In the email, which to an outsider may seem like an unlikely catalyst for profound metanoia, Kale made an appeal to look outside of trad-world bubble I had spent the better part of two decades within for some sense-making help:

A few years back I stumbled upon the Jordan Peterson/Kathy Newman clip on Rod Dreher’s blog. I was intrigued by the interchange, and enjoyed his calm demeanor in the face of an obvious attempt at a smear job. But honestly, bill C16 wasn’t really my jam. 

But as I started to watch his videos, along with other members of the group dubbed the Intellectual Dark Web (IDW), I lamented that this group (Peterson, Bret Weinstein & Heather Heying, Eric Weinstein, James Lindsey, Joe Rogan, et al) has almost zero interaction with my (our) own tribe of Trad Catholics.

There is virtually no one in the Catholic Trad-ish world with the capacity and/or stones to actually remain elastic enough to learn from the IDW without resorting to some kind of of knee-jerk response along the lines of “well in sacrum sacrum sacrum, the church condemns this as wrong-think,” etc.

I couldn’t help but laugh out loud at the farcical poke at pontifical prooftexting in his last sentence. This had been my world for many years, and I was rather proficient at citing the proverbial Sacrum Sacrum Sacrum myself. But it wasn’t cutting it anymore. A lot of the harshness in my persona, as well as the anxiety, the fear, the guilt, the triumphalism, the frustration I dealt with on a daily basis — a jumble of emotions and ideological positions one would be hard-pressed to see as in any way positive — were very directly a result of the traditionalist ideology I had imbibed. It was a belief system that perpetually saw itself as a tiny, persecuted minority (within an already persecuted minority, namely Catholicism itself) whose members were perpetually on the brink of defeat, and were just waiting for divine reinforcements who never came. A cultivated hostility with not just “the world” but the larger Church meant seeing enemies everywhere, criticizing everything and everyone, all the time, and encountering daily existence with the sort of hawk-eyed search for threats that leads to seeing existential danger in the flicker of every shadow. It’s a kind of self-inflicted PTSD — which feels oddly normal, if you’ve already got the real kind in some form — and it makes you a miserable, trigger-happy sonofabitch.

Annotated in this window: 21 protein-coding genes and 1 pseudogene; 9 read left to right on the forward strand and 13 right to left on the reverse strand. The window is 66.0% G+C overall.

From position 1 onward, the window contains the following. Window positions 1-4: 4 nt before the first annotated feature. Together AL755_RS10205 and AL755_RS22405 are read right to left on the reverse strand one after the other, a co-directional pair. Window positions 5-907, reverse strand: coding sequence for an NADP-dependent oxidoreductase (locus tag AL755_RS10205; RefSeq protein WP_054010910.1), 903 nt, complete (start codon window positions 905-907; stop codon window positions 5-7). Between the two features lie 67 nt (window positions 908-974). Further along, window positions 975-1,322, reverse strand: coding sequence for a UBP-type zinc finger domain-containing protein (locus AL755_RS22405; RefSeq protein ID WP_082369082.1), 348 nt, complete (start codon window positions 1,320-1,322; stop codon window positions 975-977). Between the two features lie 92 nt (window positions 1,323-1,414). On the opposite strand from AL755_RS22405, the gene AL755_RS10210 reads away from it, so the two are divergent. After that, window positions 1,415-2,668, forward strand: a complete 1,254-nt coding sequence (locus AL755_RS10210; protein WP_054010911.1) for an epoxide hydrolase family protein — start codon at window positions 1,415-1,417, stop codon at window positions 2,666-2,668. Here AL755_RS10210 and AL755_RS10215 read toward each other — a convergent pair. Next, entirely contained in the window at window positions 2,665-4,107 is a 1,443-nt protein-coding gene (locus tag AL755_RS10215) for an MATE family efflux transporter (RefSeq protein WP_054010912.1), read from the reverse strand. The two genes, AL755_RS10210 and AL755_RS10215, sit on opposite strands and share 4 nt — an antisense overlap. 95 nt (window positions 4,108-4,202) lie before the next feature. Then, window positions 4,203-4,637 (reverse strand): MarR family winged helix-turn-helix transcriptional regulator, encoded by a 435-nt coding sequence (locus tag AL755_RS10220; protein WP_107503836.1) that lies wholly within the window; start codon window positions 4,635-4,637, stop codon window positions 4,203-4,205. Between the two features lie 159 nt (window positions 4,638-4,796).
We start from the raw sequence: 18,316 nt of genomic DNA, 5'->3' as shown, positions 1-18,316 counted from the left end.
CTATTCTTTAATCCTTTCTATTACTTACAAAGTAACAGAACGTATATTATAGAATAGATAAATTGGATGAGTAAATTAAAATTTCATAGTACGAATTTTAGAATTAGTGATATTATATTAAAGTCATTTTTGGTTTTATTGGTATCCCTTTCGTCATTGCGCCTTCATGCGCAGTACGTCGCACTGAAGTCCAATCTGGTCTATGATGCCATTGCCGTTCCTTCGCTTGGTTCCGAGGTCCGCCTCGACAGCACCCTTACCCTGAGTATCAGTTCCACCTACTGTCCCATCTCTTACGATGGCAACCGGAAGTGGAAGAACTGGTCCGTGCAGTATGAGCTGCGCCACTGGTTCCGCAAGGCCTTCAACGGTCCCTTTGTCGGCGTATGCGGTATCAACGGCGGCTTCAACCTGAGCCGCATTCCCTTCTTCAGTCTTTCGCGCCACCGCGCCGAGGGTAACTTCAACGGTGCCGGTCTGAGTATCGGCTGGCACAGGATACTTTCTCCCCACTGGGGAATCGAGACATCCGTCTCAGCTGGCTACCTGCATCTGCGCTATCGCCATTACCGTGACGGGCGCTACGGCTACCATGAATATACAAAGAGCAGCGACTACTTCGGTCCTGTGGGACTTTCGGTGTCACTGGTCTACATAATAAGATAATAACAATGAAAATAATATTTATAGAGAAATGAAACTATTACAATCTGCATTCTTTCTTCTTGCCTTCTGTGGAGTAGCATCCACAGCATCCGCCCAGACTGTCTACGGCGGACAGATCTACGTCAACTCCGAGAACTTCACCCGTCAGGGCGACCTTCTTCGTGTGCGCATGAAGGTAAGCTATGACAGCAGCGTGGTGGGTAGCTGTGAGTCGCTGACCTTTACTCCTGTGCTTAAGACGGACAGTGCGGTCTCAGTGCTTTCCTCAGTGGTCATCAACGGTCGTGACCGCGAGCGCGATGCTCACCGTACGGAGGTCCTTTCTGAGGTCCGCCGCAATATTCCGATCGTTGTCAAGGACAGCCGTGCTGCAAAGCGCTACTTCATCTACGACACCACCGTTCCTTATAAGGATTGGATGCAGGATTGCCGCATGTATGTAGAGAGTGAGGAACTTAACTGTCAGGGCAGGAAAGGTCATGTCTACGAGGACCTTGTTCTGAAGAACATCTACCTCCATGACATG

I had owned Peterson’s earlier book, 12 Rules for Life: An Antidote to Chaos, since I bought it on a whim during a summer road trip in 2016. I’d heard people talking about this profoundly interesting psychologist who was offering young men a sense of direction without a specific appeal to religion, and I was curious. But I don’t think I ever made it past the first chapter. Now, I’m notorious for not finishing books; this is not an indictment of Peterson. But considering how quickly I got through it on my second attempt, I suspect I just wasn’t ready back then. In 2016, I was just coming into the height of 1P5’s popularity, and was as a consequence still very ensconced in the hardened bunker of Tradistan. I was the kind of guy who thought, solely in virtue of my religious convictions, that I had something to teach someone like Peterson, more than I had something to learn from him.

Zeal and hubris are, alas, often indistinguishable.

Being a full-fledged member of Tradistan means your cup is always full. There’s just no room to take in more when you already know everything — or at least, when whichever version of Sacrum Sacrum Sacrum you have in your screenshots folder does. There’s this weird psychological phenomenon in tradland where folks — usually but not always young men —outsource the pride and arrogance they know would be personally sinful to the Church, since She Can Never Be Wrong™. They then weaponize this narcissism-by-proxy to glibly condemn anyone who falls short, unconvincingly disguising their rash judgment as a spiritual work of mercy: “I’m just admonishing the sinner/instructing the ignorant, fam.”

But my cup had just been emptied in the most profound and moving of ways. I was done, done, done with the constant negativity, the doom and gloom outlook, the conspiratorial overtones, the fear and anger and judgmentalism, all of it. I had brought that shit home and wielded it on my wife and children. For years. And I had been too blind to see the damage it had done. As I’ve written before, being Catholic didn’t make me a better person. It made me a worse one. And the ideological side of traditional Catholicism, which I’d gone all in on back in 2004, had ‘roided up the problem.

So there I was, having just woken up and realized that nothing was worth this. Not the Church. Not even God. I was not going to be a willfully miserable person for another. single. day. But I still needed to make sense of the world, and suddenly in marches this dude I barely knew from Twitter with answers on a silver platter.

I honestly didn’t realize until I sat down to write this just how profound this coinciding of events actually was.

More from Kale’s email:

[A]s regards the [resistance to the] IDW, I mean, I get it…to a point. But our sense-making apparatus we call “The Church” doesn’t make sense to those outside the tribe…and I fear will start to lose sense inside, too. It is basically incoherent, and it’s corruption from within is not the cause, but it is certainly the accelerant. Can anyone who regularly tweets at you or replies to you or scraps with you sit through an entire JBP video and simply take it in? Listen to it? Process it? Resist the urge to define and dismiss it away, in some kind of misbegotten method of apologetics? In other words, learn from it?

JBP in the q&a after his first Biblical Series says this: regarding those that say they ‘appreciate the bible’s literary merit but reject it’s underlying meanings or presuppositions’: